The RMA Guide to Spreading Financial Statements

Spreading Financial Statements

Spreading is the process by which a bank transfers information from a borrower’s financial statements into the bank’s financial analysis spreadsheet program. When the financial information is input correctly, the spreadsheet can generate meaningful financial reports to assist the bank in its analysis of the financial condition of the company. These reports include, but are not limited to:

  • Common size balance sheet
  • Common size income statement
  • Financial Ratios
  • Statement of Cash Flows
  • Reconciliation of Net Worth

RMA member institutions all over the country annually submit those financial spreads to RMA to be compiled in RMA’s Annual Statement Studies® reports. RMA’s Annual Statement Studies® is the only source of comparative industry data that is sourced directly from the financial statements of business clients of RMA’s member institutions. It provides the banking industry with reliable, accurate benchmarking figures including balance sheet and income statement line items, and financial ratios. All of that starts with a standard, uniform way of spreading of financial statements. If your institution is interested in contributing financial statements for the Annual Statement Studies, please contact Shea Scarpa, Manager, or (215)446-4142.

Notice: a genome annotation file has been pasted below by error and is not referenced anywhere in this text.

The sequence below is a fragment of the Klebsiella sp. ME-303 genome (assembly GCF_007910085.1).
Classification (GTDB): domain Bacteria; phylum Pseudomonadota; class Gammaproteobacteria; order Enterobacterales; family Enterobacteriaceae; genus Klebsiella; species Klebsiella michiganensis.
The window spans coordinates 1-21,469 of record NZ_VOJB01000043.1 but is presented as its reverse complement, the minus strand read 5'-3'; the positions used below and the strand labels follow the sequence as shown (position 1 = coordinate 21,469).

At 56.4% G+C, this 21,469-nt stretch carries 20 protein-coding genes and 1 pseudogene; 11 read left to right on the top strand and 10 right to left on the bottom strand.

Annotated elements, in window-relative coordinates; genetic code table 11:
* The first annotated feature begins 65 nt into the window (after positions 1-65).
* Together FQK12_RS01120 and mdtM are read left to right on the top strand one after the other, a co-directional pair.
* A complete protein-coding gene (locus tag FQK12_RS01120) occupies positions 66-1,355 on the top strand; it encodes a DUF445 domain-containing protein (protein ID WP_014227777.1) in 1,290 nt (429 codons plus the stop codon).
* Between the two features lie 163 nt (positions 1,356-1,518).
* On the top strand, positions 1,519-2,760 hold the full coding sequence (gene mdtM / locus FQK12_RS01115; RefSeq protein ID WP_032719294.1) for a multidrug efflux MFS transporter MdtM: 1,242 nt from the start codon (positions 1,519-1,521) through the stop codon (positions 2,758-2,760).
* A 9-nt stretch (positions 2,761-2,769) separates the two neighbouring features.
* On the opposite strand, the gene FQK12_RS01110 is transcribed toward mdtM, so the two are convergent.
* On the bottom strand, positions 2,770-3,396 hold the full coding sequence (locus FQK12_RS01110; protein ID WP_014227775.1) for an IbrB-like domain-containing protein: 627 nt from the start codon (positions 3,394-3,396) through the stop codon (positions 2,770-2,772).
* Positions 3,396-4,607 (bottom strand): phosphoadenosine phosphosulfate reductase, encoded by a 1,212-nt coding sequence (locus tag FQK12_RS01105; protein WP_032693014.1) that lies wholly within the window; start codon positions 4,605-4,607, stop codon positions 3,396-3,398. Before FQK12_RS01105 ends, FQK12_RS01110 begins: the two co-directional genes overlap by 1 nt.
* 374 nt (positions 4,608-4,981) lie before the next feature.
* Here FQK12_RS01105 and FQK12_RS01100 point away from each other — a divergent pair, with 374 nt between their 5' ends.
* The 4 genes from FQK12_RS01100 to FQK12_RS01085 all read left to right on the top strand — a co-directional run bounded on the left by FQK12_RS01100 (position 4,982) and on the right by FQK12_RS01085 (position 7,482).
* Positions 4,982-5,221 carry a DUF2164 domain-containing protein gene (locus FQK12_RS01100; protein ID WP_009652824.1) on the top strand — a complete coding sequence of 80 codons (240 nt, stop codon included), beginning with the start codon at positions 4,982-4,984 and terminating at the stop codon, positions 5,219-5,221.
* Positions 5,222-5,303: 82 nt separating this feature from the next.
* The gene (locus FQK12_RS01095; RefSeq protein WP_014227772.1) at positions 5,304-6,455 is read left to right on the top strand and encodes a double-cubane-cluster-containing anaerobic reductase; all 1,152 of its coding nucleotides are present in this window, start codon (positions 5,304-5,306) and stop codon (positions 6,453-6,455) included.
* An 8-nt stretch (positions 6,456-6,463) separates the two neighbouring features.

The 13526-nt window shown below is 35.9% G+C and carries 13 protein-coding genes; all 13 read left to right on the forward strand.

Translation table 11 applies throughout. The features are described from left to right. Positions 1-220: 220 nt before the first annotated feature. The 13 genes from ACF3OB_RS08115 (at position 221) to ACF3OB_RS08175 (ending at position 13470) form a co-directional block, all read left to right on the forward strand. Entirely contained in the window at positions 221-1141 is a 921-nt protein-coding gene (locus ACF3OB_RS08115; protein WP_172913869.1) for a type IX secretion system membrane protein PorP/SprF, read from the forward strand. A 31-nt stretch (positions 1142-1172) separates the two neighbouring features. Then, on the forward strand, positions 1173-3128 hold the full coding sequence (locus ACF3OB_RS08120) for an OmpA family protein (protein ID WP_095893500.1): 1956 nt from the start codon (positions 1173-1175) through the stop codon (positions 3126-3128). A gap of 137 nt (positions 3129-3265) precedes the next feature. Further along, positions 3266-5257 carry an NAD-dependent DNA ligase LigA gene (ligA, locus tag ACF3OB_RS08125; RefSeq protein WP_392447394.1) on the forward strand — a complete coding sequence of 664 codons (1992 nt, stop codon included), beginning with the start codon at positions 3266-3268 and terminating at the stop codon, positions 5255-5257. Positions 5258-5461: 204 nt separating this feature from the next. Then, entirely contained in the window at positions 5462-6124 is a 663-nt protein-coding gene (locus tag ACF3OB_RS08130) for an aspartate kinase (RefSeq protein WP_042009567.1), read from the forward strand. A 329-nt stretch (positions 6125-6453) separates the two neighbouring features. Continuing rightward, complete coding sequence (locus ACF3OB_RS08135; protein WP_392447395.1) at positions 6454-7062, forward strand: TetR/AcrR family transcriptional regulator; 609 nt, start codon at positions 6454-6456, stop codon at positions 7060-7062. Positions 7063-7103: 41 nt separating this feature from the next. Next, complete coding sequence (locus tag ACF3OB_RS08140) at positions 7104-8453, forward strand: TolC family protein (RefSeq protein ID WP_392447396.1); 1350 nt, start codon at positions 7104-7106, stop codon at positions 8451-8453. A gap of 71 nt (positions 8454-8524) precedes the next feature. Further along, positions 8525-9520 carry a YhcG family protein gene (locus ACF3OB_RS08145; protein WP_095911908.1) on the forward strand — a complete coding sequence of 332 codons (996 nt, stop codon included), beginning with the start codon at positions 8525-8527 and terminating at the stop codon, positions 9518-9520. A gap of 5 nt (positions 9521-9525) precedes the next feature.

Important: Bank Spreads Do Not Always Conform to GAAP


Isn’t spreading financial statements just a simple matter of transposing the borrower’s financials into the bank’s spreading program on the exact same lines?


No. While most of the information does get spread in accordance with GAAP, banks spreads deviate from GAAP in some key ways:

  • Current assets that are restricted in any way are spread as noncurrent assets.
  • Current assets that won’t actually convert to cash in the coming 12 months, or possibly ever, are spread as non-current assets.
  • Current assets from related parties are spread as non-current assets.
  • Long-term related party liabilities are spread as current liabilities.


Does the quality of the financial statements factor into the bank financial spreading guidelines?


No. Regardless of whether you are spreading an unqualified audit or a company prepared statement, these bank financial spreading guidelines are going to deviate from those financials, i.e., deviate from GAAP, in the ways described in this guide. Bank spreads reflect a more conservative view of the financials than GAAP, and whether it’s a GAAP prepared audit or a GAAP prepared company financial statement, the bank spreading principals remain the same.

Why Do Banks Employ These Deviations From GAAP?

Banks are most concerned with the borrower’s ability to repay its debt. The presentation of financials in accordance with GAAP doesn’t always match up with that goal. Banks use a more conservative view of spreading financial statements than GAAP.

When evaluating a company’s liquidity, a bank wants to have a better understanding of the current assets that can actually convert to cash to help support the subject debt, if needed.

Example #1